"Turns out the human skull can withstand 6.5 GPa of pressure, while oak holds up under 11, concrete 30, aluminum 69 and steel 200."

But I don't see how these are linked.

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"His bottom line, primarily based on a bike-helmet study published in the Journal of Neurosurgery: Pediatrics, is that a skull crush would require 520 pounds (2,300 Newtons) of force"

Is this not talking about force? I do appreciate that it also states
That makes no sense, unless you know the area of the helmet involved.

"Turns out the human skull can withstand 6.5 GPa of pressure, while oak holds up under 11, concrete 30, aluminum 69 and steel 200."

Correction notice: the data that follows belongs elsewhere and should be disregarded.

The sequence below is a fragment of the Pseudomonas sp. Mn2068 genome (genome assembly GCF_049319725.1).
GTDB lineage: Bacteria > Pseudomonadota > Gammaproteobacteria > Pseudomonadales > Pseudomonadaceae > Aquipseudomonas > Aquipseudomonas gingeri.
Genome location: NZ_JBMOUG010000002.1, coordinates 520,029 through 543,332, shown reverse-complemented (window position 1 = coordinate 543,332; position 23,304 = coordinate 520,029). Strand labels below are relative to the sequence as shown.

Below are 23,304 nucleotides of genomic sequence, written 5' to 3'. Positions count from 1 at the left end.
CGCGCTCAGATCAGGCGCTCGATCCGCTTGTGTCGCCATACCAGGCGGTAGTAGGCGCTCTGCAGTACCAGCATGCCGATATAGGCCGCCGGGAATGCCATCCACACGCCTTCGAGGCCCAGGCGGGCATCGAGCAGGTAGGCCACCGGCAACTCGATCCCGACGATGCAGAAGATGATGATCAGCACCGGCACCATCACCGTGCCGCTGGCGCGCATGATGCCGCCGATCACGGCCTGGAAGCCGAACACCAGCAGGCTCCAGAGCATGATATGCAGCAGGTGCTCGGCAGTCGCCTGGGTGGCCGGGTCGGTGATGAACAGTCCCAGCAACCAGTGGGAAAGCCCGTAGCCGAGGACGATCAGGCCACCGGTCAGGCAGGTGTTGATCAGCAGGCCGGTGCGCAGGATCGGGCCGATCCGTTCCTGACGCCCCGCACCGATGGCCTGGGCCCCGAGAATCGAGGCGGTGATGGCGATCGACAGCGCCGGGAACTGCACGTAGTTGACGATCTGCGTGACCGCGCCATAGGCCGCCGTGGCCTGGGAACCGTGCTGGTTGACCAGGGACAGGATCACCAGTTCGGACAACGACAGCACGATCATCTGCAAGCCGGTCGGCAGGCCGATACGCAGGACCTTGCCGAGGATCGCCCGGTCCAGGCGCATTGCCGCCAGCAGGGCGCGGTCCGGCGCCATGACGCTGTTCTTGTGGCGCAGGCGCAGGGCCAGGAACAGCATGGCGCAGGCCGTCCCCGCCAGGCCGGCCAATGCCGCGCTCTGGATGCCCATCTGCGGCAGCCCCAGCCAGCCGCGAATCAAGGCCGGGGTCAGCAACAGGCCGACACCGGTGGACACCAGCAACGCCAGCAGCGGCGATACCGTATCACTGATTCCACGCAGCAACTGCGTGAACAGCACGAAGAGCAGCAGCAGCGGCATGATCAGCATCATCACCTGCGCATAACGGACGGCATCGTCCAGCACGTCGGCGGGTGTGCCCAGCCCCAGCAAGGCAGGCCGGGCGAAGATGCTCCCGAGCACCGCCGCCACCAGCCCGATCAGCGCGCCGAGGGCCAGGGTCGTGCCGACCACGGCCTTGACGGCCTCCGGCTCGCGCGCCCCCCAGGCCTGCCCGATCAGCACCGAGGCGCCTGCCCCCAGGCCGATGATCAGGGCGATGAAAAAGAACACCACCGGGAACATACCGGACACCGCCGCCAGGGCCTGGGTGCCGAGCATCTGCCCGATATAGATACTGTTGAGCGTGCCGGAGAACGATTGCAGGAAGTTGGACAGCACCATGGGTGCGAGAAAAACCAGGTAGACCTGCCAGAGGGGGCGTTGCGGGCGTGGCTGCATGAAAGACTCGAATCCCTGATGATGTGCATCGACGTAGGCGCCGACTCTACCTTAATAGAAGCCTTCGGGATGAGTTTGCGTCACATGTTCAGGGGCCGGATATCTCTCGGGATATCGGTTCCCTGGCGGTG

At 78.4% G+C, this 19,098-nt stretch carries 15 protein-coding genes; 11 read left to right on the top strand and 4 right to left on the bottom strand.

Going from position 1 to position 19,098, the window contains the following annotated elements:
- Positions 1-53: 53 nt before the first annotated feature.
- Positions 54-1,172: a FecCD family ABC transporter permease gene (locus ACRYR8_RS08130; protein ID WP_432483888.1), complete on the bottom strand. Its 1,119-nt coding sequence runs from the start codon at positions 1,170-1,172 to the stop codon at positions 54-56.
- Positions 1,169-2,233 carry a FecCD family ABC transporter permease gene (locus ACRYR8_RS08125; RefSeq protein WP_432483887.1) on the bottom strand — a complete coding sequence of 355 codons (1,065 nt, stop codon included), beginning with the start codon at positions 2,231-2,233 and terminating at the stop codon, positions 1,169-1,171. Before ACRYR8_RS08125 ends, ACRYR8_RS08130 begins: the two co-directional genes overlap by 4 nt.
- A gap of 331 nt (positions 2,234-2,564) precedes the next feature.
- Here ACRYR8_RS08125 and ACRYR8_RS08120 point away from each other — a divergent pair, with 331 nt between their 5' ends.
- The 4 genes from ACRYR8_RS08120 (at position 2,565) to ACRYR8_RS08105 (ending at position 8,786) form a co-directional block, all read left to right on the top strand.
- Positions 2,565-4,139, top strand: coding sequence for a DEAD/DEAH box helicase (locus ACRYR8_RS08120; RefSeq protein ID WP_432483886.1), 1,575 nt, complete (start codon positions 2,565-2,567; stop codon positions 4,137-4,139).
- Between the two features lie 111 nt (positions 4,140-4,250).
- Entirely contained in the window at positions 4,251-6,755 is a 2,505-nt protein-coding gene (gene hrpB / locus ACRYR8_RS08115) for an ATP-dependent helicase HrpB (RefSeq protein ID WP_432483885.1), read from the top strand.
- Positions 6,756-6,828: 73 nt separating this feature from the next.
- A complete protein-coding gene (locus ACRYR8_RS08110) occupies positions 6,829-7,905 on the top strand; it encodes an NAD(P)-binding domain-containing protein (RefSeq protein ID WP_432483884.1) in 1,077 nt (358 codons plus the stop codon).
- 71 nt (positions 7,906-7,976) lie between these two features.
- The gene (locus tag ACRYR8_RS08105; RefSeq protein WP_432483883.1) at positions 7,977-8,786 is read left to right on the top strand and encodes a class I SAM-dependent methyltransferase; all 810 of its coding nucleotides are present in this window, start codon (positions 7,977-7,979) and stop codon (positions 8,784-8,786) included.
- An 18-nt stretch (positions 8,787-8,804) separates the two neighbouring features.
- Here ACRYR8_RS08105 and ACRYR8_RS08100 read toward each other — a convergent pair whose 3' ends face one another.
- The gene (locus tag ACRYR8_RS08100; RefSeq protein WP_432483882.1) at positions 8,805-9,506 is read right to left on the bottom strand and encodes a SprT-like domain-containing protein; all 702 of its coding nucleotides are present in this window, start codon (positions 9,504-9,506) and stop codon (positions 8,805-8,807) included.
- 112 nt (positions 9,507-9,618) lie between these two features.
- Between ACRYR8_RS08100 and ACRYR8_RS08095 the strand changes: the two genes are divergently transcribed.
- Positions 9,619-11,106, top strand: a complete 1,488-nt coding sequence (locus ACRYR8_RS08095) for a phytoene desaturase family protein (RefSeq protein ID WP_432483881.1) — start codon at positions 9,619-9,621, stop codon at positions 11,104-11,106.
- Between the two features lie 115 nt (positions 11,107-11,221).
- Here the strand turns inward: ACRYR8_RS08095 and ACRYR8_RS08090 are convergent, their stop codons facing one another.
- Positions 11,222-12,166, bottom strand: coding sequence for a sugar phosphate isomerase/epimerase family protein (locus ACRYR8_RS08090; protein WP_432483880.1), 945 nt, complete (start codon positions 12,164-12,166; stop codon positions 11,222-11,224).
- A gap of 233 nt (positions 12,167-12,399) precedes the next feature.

But I don't see how these are linked.
That's better. It's ultimately pressure (force per unit area) that determines whether something breaks.

BioPhysics2021
That makes no sense, unless you know the area of the helmet involved.

That's better. It's ultimately pressure (force per unit area) that determines whether something breaks.
Oh, so what you are saying is that whilst 2000N may be generated by a standard boxer, concentrating all of that in a small area is what leads to the fracture/break.

But why does the first statement make no sense?

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Oh, so what you are saying is that whilst 2000N may be generated by a standard boxer, concentrating all of that in a small area is what leads to the fracture/break.

But why does the first statement make no sense?